Helping it Happen - Supporting Rural Success Helping it Happen - Supporting Rural Success Helping it Happen - Supporting Rural Success
Case Studies > Facilitating Development

Monymusk Estate

Case Study Facilitating Development Monymusk Estate
Case Study Facilitating Development Running Monymusk for the past 39 years, Sir Archie Grant is conscious of the role he plays in moulding the sustainability of the local community. “You want the community to develop gradually over time, not as a stop-start economy of exponential growth – you want the communities to enjoy straight growth, the local landlord is intrinsic in making this happen.”

According to Sir Archie, The Monymusk Master Plan sought to increase the number of houses in the village, and in doing so has had a substantial effect on school attendance, reflected by an increase to three teachers. Additionally, the Monymusk Muddy Run was an idea created in connection with the village school. The intention was to encourage children to walk or run one mile before school each day, with free access to the Monymusk grounds, culminating in a run with up to 250 entrants. It has since been noted that the boys have paid significantly more attention in class, there has been a reduction in fighting and bullying in the playground, and obesity is no longer a significant problem in the school. The programme has been considered a “great success” by teachers.

The Monymusk Boule Tournament is an annual occurrence in the village square, organised by Neil McCather on land provided by the estate. Sir Archie opens the game himself each year, with a short speech in French, underlining the potential reach of the small village. Sir Archie remarked, “who knows, maybe one day we will be able to welcome Monsieur Macron to our Boule Tournament”.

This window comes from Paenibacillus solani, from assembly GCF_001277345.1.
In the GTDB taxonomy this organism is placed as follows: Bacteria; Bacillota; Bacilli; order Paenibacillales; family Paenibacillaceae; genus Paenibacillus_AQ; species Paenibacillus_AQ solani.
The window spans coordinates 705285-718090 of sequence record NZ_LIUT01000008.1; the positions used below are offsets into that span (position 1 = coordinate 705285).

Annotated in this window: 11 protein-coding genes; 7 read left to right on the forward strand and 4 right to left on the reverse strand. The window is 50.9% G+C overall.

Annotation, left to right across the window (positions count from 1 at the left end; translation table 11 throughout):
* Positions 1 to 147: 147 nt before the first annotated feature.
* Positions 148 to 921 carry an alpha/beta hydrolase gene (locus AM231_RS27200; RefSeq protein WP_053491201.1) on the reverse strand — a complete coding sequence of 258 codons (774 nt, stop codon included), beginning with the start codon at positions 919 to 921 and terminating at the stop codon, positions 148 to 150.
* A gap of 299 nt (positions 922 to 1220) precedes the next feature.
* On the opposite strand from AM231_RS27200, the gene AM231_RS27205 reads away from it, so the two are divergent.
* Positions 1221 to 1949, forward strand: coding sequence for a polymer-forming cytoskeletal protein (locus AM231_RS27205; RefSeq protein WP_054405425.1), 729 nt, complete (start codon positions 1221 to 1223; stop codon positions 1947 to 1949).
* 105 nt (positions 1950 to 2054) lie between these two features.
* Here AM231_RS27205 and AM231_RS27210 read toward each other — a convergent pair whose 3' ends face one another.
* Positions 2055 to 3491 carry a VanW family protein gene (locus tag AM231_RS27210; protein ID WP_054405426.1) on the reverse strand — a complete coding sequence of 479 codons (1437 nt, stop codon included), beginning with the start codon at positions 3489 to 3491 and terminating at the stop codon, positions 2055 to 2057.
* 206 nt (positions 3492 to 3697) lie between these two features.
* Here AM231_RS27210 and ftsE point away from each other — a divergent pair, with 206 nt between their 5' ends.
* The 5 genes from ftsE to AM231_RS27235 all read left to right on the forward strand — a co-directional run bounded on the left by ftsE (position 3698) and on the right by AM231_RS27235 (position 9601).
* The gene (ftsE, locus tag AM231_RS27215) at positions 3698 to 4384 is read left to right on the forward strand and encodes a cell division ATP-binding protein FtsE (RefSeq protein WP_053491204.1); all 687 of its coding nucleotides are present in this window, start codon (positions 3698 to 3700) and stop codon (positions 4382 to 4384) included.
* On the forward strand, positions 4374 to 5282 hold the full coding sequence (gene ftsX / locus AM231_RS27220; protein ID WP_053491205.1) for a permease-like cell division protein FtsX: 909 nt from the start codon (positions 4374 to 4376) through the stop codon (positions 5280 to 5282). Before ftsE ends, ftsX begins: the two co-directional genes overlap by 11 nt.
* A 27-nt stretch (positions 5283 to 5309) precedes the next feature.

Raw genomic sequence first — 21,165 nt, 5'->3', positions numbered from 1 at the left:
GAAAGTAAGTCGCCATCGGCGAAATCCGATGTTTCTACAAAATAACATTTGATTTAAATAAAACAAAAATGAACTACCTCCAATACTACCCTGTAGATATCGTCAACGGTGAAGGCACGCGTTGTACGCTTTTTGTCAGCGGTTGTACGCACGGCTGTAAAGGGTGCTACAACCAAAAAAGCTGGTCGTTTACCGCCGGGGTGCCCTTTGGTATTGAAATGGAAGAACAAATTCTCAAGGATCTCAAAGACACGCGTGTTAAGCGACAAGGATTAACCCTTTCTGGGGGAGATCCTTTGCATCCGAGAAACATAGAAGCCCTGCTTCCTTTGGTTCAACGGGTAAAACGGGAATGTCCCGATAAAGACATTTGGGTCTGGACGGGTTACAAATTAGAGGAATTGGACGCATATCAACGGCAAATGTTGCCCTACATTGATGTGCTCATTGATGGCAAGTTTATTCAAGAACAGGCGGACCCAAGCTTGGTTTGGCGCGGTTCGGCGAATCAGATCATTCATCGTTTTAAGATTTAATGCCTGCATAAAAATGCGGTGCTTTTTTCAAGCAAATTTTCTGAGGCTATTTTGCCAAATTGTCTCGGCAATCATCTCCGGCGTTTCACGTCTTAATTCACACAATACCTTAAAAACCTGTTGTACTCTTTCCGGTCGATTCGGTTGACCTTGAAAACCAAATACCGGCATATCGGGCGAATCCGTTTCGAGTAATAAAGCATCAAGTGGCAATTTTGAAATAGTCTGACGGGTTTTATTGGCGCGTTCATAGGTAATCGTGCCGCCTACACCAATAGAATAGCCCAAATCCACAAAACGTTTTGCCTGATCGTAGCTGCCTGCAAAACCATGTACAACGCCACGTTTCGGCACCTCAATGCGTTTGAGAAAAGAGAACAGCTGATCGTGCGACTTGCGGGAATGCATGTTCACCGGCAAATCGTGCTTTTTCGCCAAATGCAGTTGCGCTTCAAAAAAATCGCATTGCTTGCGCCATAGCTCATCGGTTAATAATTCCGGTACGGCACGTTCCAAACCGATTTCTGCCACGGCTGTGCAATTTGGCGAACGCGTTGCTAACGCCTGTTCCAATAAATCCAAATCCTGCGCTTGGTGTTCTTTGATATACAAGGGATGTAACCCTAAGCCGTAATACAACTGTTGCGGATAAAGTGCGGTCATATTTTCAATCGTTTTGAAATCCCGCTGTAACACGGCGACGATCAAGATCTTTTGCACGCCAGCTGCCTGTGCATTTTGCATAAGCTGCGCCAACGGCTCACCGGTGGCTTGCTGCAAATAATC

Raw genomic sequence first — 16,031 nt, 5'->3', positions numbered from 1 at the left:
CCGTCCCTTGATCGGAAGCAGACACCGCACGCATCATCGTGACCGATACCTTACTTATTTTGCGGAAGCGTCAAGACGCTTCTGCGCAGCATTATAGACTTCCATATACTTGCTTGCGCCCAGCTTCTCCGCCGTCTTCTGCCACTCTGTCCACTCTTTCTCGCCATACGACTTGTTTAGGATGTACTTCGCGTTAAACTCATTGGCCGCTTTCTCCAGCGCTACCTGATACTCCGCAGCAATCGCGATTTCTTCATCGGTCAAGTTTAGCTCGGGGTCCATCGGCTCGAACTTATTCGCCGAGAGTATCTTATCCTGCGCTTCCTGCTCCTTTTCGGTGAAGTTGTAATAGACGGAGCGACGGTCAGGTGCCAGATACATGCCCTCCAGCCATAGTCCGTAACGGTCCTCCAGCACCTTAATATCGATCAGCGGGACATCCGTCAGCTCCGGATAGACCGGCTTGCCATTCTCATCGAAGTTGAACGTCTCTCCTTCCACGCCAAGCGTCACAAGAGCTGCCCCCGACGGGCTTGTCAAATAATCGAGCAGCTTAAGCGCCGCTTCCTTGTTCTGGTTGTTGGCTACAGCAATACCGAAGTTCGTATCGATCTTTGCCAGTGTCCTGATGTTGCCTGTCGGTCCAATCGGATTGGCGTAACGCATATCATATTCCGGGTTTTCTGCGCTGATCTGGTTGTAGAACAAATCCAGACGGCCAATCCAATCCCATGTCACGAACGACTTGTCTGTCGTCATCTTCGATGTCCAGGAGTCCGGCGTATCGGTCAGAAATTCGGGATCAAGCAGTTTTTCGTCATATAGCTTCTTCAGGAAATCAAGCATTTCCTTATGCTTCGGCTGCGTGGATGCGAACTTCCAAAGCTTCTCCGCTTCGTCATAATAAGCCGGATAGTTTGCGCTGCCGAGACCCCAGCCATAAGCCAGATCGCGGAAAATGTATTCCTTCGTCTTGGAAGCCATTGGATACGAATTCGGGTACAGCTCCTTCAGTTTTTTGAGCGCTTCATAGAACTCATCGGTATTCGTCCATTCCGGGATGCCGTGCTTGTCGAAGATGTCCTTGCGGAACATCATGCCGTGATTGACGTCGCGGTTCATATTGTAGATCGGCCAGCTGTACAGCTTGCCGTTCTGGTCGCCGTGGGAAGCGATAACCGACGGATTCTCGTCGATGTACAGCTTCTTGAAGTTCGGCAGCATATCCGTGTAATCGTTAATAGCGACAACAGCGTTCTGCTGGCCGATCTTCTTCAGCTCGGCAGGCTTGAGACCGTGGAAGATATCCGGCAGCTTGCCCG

The village thrift shop which is organised by Lorna Pole and a string of local volunteers, began with a two-week trial run. Lorna provides generous homebaking, providing an immediate sense of home comfort in a village built on foundations of community cohesion. Sir Archie admits to being a regular visitor to the shop, drawn in by the home-baked treats. Having raised £150,000 from bric-a-brac alone in the past 6 years, the shop has provided extensive development opportunities; the local hall has benefitted in the form of a refurbishment, and the Christmas lights have been upgraded and improved.

The estate supplies the lights and electricity each year for the Monymusk Christmas lights, a subtle yet distinctly festive display of crystal white tree lights. The ceremony to switch on the lights, run by Alison Beaton, is attended by a huge number of locals, drawing the community together.

Sir Archie Grant commented, “I think it’s important to have a can-do attitude. As a landlord, I’m not there to stand in the way, but to allow things to happen in future, as a facilitator.” However, Sir Archie is not only a prominent figure amongst community events, he is passionate about maintaining the image of Monymusk, willingly donning his high-visibility jacket alongside community members, to collect litter from the roadsides. In total, Sir Archie reckons that he has collected 50-60 bags of litter from local roadsides each spring.

Sir Archie concludes that local estates are vital to “preserve the history of the place, the landscape, the buildings. It is important to look at the long-term.”
Scottish Land & Estates
Stuart House, Eskmills Business Park, Musselburgh, EH21 7PB

t 0131 653 5400   e   w